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Identification of AEEC genes activated upon contact with host cell

The aim of this WP is to identify new virulence genes induced during the contact of AEEC strains with the epithelium. A technique known as IVET (in vivo expression technology) will be used to positively select for bacterial genes expressed upon infection of epithelial cells. This system is aimed at identifying bacterial genes that are preferentially expressed in the host during infection and are poorly transcribed under laboratory conditions. IVET will allow us the identification of promoters (and subsequently the genes) that are activated in vivo through the use of a promoter-less reporter gene located downstream of randomly inserted bacterial genomic sequences.

Major finding during the project:
The aim of this project was to use a whole-genome micro-array (instead of IVET) to screen for alteration in EHEC gene expression at a time when bacteria are attached to plasma membranes. The array was composed of 5318 50-mer oligonucleotides. Only genes with a p-value equal to or smaller than 0.05 were analysed further. Genes showing a iY2-fold difference in the expression ratio, between the two conditions, were classified as regulated genes.

Expression profiles. Expression of 401 genes was different between RBC-associated and DMEM-grown EHEC; with 296 lower and 105 higher in the RBC-associated bacteria.

Stress responses. The mRNA levels of rpoE and rseB, were more abundant in RBC-associated EHEC. RpoE controls cell envelope stress response and is transcribed when misfolded or unfolded proteins accumulate in the periplasm or outer membrane or when cells enter stationary growth phase. ResB is a regulator of RpoE and the higher level of expression in attached bacteria is therefore consistent with the elevated mRNA level of rpoE. Elevated levels of mRNA of groES and groEL (expressed in response to a variety of stress conditions in the cytoplasm) were found in RBC-associated EHEC. Moreover, the mRNA levels of both heat shock chaperone proteins DnaK and DnaJ were also elevated in the RBC-bound bacteria, although the p value was not as significant (p = 0.15). The mechanism controlling expression of these chaperones under the experimental conditions tested is not yet defined.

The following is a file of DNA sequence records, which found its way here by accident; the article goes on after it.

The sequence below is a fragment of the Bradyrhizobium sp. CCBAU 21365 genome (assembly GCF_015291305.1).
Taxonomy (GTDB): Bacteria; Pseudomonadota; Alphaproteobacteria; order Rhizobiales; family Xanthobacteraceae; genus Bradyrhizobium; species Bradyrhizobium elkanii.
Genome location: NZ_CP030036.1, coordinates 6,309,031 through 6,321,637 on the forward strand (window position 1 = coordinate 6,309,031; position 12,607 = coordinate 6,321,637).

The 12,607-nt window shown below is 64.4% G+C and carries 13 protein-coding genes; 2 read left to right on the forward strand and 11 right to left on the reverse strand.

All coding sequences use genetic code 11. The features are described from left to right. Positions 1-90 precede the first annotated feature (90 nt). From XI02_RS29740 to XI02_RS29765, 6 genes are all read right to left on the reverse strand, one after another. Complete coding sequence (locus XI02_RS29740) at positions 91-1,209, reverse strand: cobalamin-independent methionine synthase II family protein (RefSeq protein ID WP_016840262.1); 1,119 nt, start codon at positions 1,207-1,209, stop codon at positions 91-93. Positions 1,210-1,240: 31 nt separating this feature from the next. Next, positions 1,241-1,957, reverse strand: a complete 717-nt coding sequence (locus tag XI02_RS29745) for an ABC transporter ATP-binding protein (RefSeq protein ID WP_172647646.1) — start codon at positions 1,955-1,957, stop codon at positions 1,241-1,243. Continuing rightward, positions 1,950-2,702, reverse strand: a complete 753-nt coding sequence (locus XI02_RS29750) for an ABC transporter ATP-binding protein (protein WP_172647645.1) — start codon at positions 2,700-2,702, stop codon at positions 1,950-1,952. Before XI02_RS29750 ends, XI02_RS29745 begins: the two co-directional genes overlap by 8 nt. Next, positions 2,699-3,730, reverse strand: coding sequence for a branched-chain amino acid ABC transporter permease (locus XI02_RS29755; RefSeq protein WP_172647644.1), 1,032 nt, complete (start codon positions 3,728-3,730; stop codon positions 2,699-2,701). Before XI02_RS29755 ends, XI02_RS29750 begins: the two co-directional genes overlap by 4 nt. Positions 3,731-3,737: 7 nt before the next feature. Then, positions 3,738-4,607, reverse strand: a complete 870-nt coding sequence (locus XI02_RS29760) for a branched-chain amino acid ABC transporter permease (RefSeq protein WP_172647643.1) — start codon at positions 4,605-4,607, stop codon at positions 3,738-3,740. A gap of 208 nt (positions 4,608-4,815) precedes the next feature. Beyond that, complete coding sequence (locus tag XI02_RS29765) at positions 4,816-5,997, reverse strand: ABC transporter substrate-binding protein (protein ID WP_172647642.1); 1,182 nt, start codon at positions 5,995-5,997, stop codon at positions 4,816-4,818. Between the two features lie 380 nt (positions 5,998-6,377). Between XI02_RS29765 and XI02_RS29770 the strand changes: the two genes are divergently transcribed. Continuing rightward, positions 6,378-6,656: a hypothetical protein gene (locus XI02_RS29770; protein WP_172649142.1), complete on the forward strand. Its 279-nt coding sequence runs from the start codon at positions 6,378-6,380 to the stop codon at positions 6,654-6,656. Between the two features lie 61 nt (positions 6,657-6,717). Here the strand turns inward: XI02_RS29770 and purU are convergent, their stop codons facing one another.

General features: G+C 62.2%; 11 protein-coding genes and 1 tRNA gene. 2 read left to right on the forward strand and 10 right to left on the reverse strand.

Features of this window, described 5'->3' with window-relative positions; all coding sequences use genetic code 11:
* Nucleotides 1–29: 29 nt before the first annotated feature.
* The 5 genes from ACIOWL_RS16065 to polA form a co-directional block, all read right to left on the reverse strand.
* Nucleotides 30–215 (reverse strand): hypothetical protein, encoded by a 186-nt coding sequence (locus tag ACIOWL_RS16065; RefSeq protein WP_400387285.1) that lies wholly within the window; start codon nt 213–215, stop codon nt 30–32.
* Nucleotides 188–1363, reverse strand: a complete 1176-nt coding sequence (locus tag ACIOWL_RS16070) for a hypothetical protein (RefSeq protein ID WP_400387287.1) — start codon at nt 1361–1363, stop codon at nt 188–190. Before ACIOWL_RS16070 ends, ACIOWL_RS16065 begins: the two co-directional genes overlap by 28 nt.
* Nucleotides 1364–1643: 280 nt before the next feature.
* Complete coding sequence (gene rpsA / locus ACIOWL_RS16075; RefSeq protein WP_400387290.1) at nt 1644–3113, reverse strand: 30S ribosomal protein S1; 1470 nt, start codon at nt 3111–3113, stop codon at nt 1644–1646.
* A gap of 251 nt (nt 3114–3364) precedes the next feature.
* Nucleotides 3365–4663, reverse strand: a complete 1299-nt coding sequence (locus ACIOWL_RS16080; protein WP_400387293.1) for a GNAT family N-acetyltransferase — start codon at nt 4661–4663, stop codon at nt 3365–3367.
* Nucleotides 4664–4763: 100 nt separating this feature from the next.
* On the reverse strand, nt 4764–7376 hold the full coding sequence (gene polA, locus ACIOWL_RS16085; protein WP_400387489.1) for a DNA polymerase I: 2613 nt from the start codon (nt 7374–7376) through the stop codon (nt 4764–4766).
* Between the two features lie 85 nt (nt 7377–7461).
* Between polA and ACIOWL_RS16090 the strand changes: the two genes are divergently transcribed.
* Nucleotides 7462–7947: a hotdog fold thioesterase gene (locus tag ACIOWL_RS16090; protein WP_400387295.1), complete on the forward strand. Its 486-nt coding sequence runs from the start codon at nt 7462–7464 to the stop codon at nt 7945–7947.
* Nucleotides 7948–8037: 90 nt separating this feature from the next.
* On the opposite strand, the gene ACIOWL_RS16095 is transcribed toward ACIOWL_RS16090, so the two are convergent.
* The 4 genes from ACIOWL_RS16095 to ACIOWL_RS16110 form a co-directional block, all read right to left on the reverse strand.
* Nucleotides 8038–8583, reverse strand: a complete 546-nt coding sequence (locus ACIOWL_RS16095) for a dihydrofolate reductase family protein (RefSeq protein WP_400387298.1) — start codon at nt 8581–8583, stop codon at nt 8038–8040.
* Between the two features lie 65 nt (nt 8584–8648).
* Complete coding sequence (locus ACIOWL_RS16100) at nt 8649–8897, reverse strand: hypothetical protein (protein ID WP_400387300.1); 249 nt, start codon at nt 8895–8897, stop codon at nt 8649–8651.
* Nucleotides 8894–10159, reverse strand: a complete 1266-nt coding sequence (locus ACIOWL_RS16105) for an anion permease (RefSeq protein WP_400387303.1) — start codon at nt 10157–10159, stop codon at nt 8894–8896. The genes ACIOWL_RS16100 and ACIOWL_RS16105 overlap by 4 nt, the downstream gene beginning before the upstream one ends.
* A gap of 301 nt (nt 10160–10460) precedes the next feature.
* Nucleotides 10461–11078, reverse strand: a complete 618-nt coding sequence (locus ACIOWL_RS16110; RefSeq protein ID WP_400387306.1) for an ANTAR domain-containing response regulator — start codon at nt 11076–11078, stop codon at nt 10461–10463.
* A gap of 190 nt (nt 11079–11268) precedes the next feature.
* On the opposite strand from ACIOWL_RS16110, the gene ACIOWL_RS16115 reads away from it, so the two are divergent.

mRNA of genes involved in translation. With the exception of rpsV encoding the 30S ribosomal subunit protein S22, the majority of mRNA encoding ribosomal proteins was lower in the attached bacteria. These results suggest a reduction of de novo protein synthesis in attached bacteria. This is supported by the fact that the level of tig mRNA, encoding the ribosome-bound trigger factor chaperone that maintains newly translated proteins in an open conformation, is also reduced in attached bacteria.

mRNA expression profiles of the LEE genes. Of major interest was the expression profile of mRNA of the LEE genes. In general, expression levels of most of the LEE mRNA were significantly lower in RBC-associated bacteria. In particular, the levels of mRNA encoding the translocator proteins EspA, EspB and EspD were over 20 fold lower and the mRNA encoding intimin was 69 fold lower. In contrast to the almost uniform lower abundancy of LEE mRNA in RBC-associated EHEC, mRNA levels of four genes; espG, rorf3, orf15 and escN encoding the effector EspG, two proteins of unknown function and the TTSS ATPase respectively, were unchanged, although only orf15 was also statistically significant.

Regulators. yhiE and yhiF were recently reported to be negative regulators of LEE4 gene expression and null function mutations in these genes resulted in enhanced binding of EHEC to CaCo2 cells . Moreover, over expression of yhiX (gadX) reduced the production of virulence proteins in EPEC. Consistent with this, the mRNA levels of yhiE, yhiF and yhiX were higher in RBC-associated EHEC than in DMEM-grown EHEC. These transcriptional regulators influence expression of genes implicated in the maintenance of pH homeostasis. Therefore, yhiE (gadE) in EHEC, like gadX in EPEC, may regulate expression of genes required for acid resistance and virulence. SdiA was also reported to have a negative effect on LEE gene expression. Consistent with this, the mRNA level of sdiA was higher in RBC-associated EHEC.

Identification of new virulence determinants EspJ and TccP:
Similarly to down regulation of the LEE-encoded proteins, expression of two other phage encoded genes (termed espJ and tccP) that encode type III effectors were also down in attached bacteria. By adding a carboxy terminal His tag to EspJ and TccP we have shown that both proteins are secreted and translocated by the EHEC TTSS. Mutations in espJ and tccP have shown that while the former is not requited for A/E lesion formation, the latter is essential for actin reorganisation by EHEC. TccP is only the second (after Tir) EHEC type III effector that was implicated in A/E lesion formation.

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Reported by

Department of Biochemistry
SW7 2AY London
United Kingdom
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